Brittany D. McClure
The Valdosta Daily Times
While many spent their Thanksgiving with family eating several servings of turkey and watching football, others in the community focused their time on spending the holiday as it was originally intended, giving.
Sam's BBQ & Catering held its Sixth Annual Thanksgiving Day Celebration at its location on 414 E. Hill Ave.
"We're expecting to feed about 500 people," said Margo Watts, co-owner of Sam's BBQ and Sam's wife.
Watts said while Thanksgiving is a time that Sam's traditionally serves hot meals to the homeless, their efforts cannot be contained to just one event or one day.
"We chose this day to give back but all through the year we see and help the homeless," said Watts.
Aside from a hot plate of food that included turkey, ham, rolls, macaroni and cheese, green beans and potato salad, Sam's also had a table set up offering free clothes, jackets and winter necessities for anyone who needed them.
"We're giving away clothing that's all donated," said Watts.
Several organizations came out to show their support for the cause. One of the biggest was the 2 Wheel Riders.
"We get with Sam every year. It's a good thing he does," said 2 Wheel Riders President Kenneth Lane. "2 Wheel Riders is more than just a bike club."
Lane said it just gives you a good feeling to see people do good for their community like Sam does.
"It's just a joy to come see people that have nowhere else to go get a hot meal," said Lane.
National Council of Negro Women members came out to serve the community as well.
"This is our Thanksgiving initiative," said NCNW President Sharah Denton.
Denton and three others were loading up plates of food and handing them out. A small gesture that means a lot to those who need it most.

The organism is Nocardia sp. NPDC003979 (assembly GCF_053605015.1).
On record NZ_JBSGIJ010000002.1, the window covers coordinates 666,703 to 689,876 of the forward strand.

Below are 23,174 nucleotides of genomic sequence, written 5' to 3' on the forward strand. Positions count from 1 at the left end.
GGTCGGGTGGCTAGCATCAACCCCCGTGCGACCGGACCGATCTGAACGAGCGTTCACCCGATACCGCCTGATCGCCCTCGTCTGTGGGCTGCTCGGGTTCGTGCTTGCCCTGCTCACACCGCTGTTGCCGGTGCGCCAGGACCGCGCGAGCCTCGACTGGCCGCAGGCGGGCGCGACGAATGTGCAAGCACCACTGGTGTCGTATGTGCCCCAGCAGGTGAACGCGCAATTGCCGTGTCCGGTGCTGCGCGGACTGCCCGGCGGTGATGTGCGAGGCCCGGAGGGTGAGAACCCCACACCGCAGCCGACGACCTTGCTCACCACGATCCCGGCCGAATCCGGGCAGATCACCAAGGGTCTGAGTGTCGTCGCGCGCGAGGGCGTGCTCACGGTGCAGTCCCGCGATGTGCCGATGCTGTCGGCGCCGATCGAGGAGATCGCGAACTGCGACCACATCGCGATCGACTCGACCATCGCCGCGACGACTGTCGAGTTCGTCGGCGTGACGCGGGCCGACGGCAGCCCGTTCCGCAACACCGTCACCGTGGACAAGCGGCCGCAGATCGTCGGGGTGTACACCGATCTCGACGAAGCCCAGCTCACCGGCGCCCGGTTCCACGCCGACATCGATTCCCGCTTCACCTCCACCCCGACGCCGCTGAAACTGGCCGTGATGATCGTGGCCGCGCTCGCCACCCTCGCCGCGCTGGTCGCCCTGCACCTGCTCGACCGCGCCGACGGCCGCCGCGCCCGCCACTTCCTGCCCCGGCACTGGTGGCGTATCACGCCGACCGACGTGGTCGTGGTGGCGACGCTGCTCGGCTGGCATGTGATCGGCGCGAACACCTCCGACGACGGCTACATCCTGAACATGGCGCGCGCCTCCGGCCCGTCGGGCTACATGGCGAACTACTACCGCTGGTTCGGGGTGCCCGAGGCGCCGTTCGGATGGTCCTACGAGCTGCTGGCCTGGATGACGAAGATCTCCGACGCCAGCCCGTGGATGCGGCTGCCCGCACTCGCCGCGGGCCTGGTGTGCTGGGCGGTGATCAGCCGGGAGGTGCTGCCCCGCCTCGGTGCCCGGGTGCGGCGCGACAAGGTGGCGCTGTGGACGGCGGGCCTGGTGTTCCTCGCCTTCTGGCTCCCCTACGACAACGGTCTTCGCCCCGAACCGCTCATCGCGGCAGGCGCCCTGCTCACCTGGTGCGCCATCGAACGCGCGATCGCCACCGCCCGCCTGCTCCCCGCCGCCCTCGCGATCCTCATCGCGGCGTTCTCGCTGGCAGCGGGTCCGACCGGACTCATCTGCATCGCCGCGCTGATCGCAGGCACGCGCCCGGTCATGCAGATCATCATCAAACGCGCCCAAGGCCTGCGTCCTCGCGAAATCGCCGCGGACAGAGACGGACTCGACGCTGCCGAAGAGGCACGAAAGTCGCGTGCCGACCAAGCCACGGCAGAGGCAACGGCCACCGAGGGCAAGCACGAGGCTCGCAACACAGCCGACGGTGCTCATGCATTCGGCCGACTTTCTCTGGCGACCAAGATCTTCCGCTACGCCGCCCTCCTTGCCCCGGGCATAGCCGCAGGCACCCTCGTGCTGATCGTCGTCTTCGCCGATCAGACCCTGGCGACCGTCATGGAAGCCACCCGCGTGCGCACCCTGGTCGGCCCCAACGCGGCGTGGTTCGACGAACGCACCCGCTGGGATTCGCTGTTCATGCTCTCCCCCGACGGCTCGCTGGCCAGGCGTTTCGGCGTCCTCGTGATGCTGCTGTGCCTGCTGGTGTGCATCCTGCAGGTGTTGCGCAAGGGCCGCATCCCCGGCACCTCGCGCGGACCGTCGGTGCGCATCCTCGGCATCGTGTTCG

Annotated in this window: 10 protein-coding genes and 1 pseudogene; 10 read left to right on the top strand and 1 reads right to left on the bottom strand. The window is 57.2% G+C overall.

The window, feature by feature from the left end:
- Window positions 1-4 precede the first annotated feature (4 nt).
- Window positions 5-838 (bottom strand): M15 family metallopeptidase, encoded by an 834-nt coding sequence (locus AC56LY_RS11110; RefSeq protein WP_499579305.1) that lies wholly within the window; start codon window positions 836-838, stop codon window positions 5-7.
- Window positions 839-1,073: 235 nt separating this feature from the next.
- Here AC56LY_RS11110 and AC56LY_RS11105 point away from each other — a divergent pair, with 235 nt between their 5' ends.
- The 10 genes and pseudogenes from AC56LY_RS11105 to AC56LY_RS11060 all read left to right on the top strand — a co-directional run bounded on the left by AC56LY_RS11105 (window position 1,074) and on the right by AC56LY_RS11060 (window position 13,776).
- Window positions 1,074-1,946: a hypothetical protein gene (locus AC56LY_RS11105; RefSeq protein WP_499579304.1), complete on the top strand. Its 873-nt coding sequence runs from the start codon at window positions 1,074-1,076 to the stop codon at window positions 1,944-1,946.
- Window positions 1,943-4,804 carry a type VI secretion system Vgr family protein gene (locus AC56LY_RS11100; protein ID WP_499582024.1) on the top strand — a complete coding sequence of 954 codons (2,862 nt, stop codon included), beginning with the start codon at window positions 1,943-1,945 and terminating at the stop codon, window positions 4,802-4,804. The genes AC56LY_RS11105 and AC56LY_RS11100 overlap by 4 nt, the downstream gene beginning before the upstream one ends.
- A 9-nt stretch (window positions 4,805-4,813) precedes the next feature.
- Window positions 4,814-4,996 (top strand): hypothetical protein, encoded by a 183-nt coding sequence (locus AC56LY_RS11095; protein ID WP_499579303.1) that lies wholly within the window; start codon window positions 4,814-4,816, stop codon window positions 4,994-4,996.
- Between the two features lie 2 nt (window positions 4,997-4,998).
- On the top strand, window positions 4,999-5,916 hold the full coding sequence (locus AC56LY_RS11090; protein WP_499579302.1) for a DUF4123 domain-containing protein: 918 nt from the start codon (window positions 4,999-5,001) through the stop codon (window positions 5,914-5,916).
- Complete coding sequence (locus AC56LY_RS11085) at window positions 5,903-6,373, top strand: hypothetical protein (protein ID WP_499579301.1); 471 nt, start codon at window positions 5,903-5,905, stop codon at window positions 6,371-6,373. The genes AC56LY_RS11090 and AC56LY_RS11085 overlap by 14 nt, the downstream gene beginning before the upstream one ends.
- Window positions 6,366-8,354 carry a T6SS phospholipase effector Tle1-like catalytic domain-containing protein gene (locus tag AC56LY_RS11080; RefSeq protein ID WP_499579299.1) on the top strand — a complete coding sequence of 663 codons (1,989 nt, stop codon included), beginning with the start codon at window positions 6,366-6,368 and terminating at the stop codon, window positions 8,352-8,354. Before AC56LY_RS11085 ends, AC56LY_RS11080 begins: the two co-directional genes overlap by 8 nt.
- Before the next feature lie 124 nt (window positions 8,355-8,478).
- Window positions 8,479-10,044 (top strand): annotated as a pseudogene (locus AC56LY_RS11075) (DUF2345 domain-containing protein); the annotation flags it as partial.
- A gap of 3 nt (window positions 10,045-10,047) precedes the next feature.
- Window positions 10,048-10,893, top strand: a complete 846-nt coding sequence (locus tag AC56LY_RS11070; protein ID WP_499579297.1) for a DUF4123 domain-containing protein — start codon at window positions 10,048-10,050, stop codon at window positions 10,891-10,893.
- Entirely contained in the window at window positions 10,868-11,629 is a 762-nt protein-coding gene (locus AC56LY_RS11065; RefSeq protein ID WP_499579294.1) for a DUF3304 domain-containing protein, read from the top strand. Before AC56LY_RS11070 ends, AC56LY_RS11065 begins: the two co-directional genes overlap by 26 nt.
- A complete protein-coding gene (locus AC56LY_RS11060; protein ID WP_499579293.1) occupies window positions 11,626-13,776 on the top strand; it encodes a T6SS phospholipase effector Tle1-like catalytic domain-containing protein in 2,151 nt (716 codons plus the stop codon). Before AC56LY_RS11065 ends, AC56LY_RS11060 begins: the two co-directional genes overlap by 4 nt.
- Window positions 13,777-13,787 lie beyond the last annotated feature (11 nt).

"I don't have anywhere else to go," said Anthony Wingo. "When you're homeless, you don't even have anywhere to cook dinner."
While Wingo was one of those people who really needed a hot meal, he did not let his circumstances stop him from giving back himself.
"Like last year, I set up tables and chairs," said Wingo as he ran around the restaurant taping down tablecloths so they wouldn't blow away.
There wasn't one person at Sam's BBQ either volunteering or receiving help that didn't praise Sam for his work.
"Everybody needs somebody," said Jeffrey Griffin. "Everybody sure appreciates what Sam does. He's pouring his heart out as best he can."
Carol Price, who was traveling through from Iowa, heard about Sam's Thanksgiving event from a homeless person.
"I felt this was a good way to give back to the community and participate in something meaningful," said Price.
Just across town, members of the Park Avenue United Methodist Church, Lowndes Associated Ministries to People and various other community volunteers also served some 500 hot Thanksgiving meals.
"We started last year where we feed pretty much anyone that shows up," said Jamie Bone with Park Avenue United Methodist Church.
Last year, the church fed about 350 people, and aside from topping that number by 150, it also delivered 300 meals to the poor and homeless around town.
"We wanted to give those in need, those who are down on their luck and those who are marginalized and have no family, a Thanksgiving meal," said LAMP Outreach Coordinator Matt McMurray. He said this outreach is moving for those who volunteer their time.
"It's a special way to reflect on Thanksgiving and it really helps us put it in perspective," said McMurray.
Seventeen-year-old Abi Bishop, whose father is the Park Avenue pastor, was more than happy to spend her Thanksgiving helping those in need.
"It's just kind of shocking because in your town, you never realize how many people don't have what you have," said Bishop.
One of those people was Ben Shipe, who travelled into Valdosta on Thanksgiving from Middle Georgia to find work.
"I'm basically homeless and jobs were dry there," said Shipe.
Shipe was a bank teller and worked for the government for 12 years.
"The biggest challenge is a lot of people don't understand what it's like to be homeless," said Shipe.
Shipe said he used to be one of those people who would drive by a homeless person and assume they were a bum. He now knows that not every homeless person wants something for nothing.
"So many people out here are wanting free handouts," said Shipe. "I'm willing to work. I'm the most unsympathetic homeless person you'll ever meet."
For Shipe, it took falling down to find meaning in life and to find God.
"Like Dennis Miller said, nobody goes to God on prom night," said Shipe.
While Shipe is in town on a whim hoping to find work, he was thankful that he found a good meal and good company.
"You see their smiles and you see their hearts," said Shipe.